Onsite report on remote monitoring of critically-ill patients hundreds of kilometres away
Gitanjali Medical Centre is one of four hospitals getting 24x7 critical care using Philip’s InteleICU solution, which allows specialists at a command centre to closely monitor and treat people in multiple ICUs across several states.columns Updated: Apr 21, 2014 14:35 IST
It’s a typical day in an intensive care unit (ICU) of a busy hospital in mufassil India. Interventionists Dr Kanthi Raj sits at his workstation peering intently at 10 screens displaying blood pressure readings, heart rate, pulse oximetry (blood oxygen saturation) and respiratory rate of three critically-ill ICU patients at Gitanjali Medical Centre in Puthur, Trichy.
He switches the display on some monitors several times to refer to scans, blood work, prescriptions and other data. The mechanical hum is suddenly broken by his urgent command. “Nurse, what’s the dark spotting in the endotracheal tube (breathing tube) in Bed number 3? It looks like blood.”
The nurse immediately examines the stroke survivor in bed number 3 and confirms the staining in the tube is blood. She calls a doctor, who examines the patient and announces that the patient has accidentally bitten his tongue and the blood has found its way into the endotrachealtube going through his mouth into the trachea (windpipe) to help him breathe.
The bite is treated and the doctor leaves the ICU to examine other patients, leaving the three battling for their lives in the very competent hands of Dr Raj and an attending nurse. Once again, the only sounds in the room are electrical hums and beeps.
The day may be typical, but the ICU is anything but. Dr Raj is a “virtual” super-specialist who spotted blood in a small tube sitting 317 km away in a small office in Anna Nagar, Chennai. He could do it before the nurse less than 3 feet away from the patient because Gitanjali Medical Centre is one of four hospitals getting 24x7 critical care using Philip’s InteleICU solution, which allows specialists at a command centre to closely monitor and treat people in multiple ICUs across several states.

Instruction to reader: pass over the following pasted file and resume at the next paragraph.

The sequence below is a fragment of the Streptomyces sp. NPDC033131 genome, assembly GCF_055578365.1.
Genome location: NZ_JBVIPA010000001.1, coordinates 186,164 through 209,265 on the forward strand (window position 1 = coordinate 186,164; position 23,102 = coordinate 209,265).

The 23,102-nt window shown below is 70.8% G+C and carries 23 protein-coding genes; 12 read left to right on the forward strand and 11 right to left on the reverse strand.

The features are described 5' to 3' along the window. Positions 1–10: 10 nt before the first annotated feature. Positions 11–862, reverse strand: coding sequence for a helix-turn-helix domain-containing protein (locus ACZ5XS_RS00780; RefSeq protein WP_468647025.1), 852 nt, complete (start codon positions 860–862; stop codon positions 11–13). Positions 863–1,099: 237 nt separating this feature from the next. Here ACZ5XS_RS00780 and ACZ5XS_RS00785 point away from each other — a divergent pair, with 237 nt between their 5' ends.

“Realtime clinical date is transmitted from the monitors, ventilators and infusion pumps connected to the patient and directly streamed to a single workstation, which allows specialists to continuously monitor vital health parameters, such as heart rate, blood pressure, pulse rate and urine output, ” says Dr Ashwin K. Mani, director, clinical informatics, InteleICU.
The cameras over the ICU beds are controlled at the command centre, which allows the interventionist to zoom in, pan out and focus to examine the patient closely while advising on treatment management, as done by Dr Raj. While the specialist is assessing physical symptoms and level of consciousness, the software simultaneously transmits treatment settings and medical and lab reports, including haemodynamic (blood flow to the brain) fluctuations, ventilator settings, sedation details, infection control information and treatment strategy.
Tele-ICU intervention lowers death and hospital length of stay, as well as increases best practice adherence and lowers rates of preventable complications, reported the Journal of American Medical Association in June 2011, after comparing data before and after tele-ICU re-engineering of critical-care processes in US hospitals. The results for medical, surgical, and heart ICUs were similar.
While pan-India numbers are not available, tele-ICUs are increasingly become the lifeline for many small hospitals with a specialists crunch, with groups like Fortis Healthcareplanning to connect to 20 small towns and cities within a year.
Almost 50% hospital deaths occur in ICUs. “In India, there are barely 500 critical-care interventionists to provide care for its more than 1.2 billion people. Remote-monitoring helps to meet this shortfall by allowing critical-care specialists to monitor and direct treatment of patients in suburban hospitals that typically do not have the same expertise available,” says Krishna Kumar, CEO, Philips India, which is focusing on expanding its tele-ICU solution in India.
InteleICu’s tiny command centre in Chennai, for example, provides critical care to four hospitals – Gitanjali Medical Centre in 317 km away, Sri Renga Hospital in Chengalpattu 60 km away, Aditya Hsopital in Warangal 653 km away, ad Surya Nursing Home in Karimnagar, 757 km away.
Despite close to four years of monitoring ICUs for 18 hospitals in the US, InteleICU needed to innovate to meet India’s infrastructure deficits. “Many hospitals in India, for example, don’t have electronic medical records, so they fax us the data. Many more have mechanical ventilators to help patients breathe, so instead of remotely changing ventilator settings, our experts guide ICU staff how to do it,” says Dr Mani.
But these problems have not affected medical outcomes. “Our target is crisis prevention, not management, and the fact that it reduces ICU cost by a third shows we’re doing it right,” says Dr Mani.